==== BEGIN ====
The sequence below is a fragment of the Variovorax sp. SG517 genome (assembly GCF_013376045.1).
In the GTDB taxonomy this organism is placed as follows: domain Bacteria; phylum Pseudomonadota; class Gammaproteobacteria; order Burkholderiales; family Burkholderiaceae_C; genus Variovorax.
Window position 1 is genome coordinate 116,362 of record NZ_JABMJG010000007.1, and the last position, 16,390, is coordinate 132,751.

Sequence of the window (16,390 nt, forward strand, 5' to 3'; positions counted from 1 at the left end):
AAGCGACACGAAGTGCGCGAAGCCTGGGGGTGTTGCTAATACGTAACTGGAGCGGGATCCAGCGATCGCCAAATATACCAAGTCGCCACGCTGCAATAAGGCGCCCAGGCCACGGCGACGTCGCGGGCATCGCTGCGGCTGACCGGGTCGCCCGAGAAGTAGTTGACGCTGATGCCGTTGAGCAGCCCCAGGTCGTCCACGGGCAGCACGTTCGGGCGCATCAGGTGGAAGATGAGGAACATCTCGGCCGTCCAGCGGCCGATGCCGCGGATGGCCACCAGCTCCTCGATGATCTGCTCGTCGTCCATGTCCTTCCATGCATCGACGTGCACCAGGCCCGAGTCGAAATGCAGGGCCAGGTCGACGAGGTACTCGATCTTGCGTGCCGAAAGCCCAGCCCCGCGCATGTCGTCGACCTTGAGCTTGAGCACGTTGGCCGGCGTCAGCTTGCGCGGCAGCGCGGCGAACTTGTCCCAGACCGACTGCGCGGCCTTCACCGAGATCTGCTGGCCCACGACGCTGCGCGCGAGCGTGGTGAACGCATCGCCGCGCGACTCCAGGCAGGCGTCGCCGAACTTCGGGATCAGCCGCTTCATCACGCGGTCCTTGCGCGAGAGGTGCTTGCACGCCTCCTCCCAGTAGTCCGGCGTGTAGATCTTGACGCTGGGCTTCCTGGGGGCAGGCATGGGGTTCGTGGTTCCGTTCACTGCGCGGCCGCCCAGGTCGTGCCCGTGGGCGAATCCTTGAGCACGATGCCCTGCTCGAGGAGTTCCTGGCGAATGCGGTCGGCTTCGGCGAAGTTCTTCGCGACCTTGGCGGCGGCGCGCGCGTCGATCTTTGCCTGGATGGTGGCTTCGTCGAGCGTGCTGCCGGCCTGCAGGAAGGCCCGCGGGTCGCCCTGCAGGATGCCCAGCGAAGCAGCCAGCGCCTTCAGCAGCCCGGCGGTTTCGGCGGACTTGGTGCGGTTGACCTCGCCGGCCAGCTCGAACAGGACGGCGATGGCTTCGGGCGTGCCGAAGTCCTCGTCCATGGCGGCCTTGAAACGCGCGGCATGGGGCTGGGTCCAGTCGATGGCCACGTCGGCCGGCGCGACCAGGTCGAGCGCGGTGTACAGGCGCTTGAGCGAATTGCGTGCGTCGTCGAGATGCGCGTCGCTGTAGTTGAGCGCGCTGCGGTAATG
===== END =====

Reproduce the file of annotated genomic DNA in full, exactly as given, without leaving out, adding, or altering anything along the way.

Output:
The sequence below is a fragment of the Variovorax sp. SG517 genome (assembly GCF_013376045.1).
In the GTDB taxonomy this organism is placed as follows: domain Bacteria; phylum Pseudomonadota; class Gammaproteobacteria; order Burkholderiales; family Burkholderiaceae_C; genus Variovorax.
Window position 1 is genome coordinate 116,362 of record NZ_JABMJG010000007.1, and the last position, 16,390, is coordinate 132,751.

Sequence of the window (16,390 nt, forward strand, 5' to 3'; positions counted from 1 at the left end):
AAGCGACACGAAGTGCGCGAAGCCTGGGGGTGTTGCTAATACGTAACTGGAGCGGGATCCAGCGATCGCCAAATATACCAAGTCGCCACGCTGCAATAAGGCGCCCAGGCCACGGCGACGTCGCGGGCATCGCTGCGGCTGACCGGGTCGCCCGAGAAGTAGTTGACGCTGATGCCGTTGAGCAGCCCCAGGTCGTCCACGGGCAGCACGTTCGGGCGCATCAGGTGGAAGATGAGGAACATCTCGGCCGTCCAGCGGCCGATGCCGCGGATGGCCACCAGCTCCTCGATGATCTGCTCGTCGTCCATGTCCTTCCATGCATCGACGTGCACCAGGCCCGAGTCGAAATGCAGGGCCAGGTCGACGAGGTACTCGATCTTGCGTGCCGAAAGCCCAGCCCCGCGCATGTCGTCGACCTTGAGCTTGAGCACGTTGGCCGGCGTCAGCTTGCGCGGCAGCGCGGCGAACTTGTCCCAGACCGACTGCGCGGCCTTCACCGAGATCTGCTGGCCCACGACGCTGCGCGCGAGCGTGGTGAACGCATCGCCGCGCGACTCCAGGCAGGCGTCGCCGAACTTCGGGATCAGCCGCTTCATCACGCGGTCCTTGCGCGAGAGGTGCTTGCACGCCTCCTCCCAGTAGTCCGGCGTGTAGATCTTGACGCTGGGCTTCCTGGGGGCAGGCATGGGGTTCGTGGTTCCGTTCACTGCGCGGCCGCCCAGGTCGTGCCCGTGGGCGAATCCTTGAGCACGATGCCCTGCTCGAGGAGTTCCTGGCGAATGCGGTCGGCTTCGGCGAAGTTCTTCGCGACCTTGGCGGCGGCGCGCGCGTCGATCTTTGCCTGGATGGTGGCTTCGTCGAGCGTGCTGCCGGCCTGCAGGAAGGCCCGCGGGTCGCCCTGCAGGATGCCCAGCGAAGCAGCCAGCGCCTTCAGCAGCCCGGCGGTTTCGGCGGACTTGGTGCGGTTGACCTCGCCGGCCAGCTCGAACAGGACGGCGATGGCTTCGGGCGTGCCGAAGTCCTCGTCCATGGCGGCCTTGAAACGCGCGGCATGGGGCTGGGTCCAGTCGATGGCCACGTCGGCCGGCGCGACCAGGTCGAGCGCGGTGTACAGGCGCTTGAGCGAATTGCGTGCGTCGTCGAGATGCGCGTCGCTGTAGTTGAGCGCGCTGCGGTAATG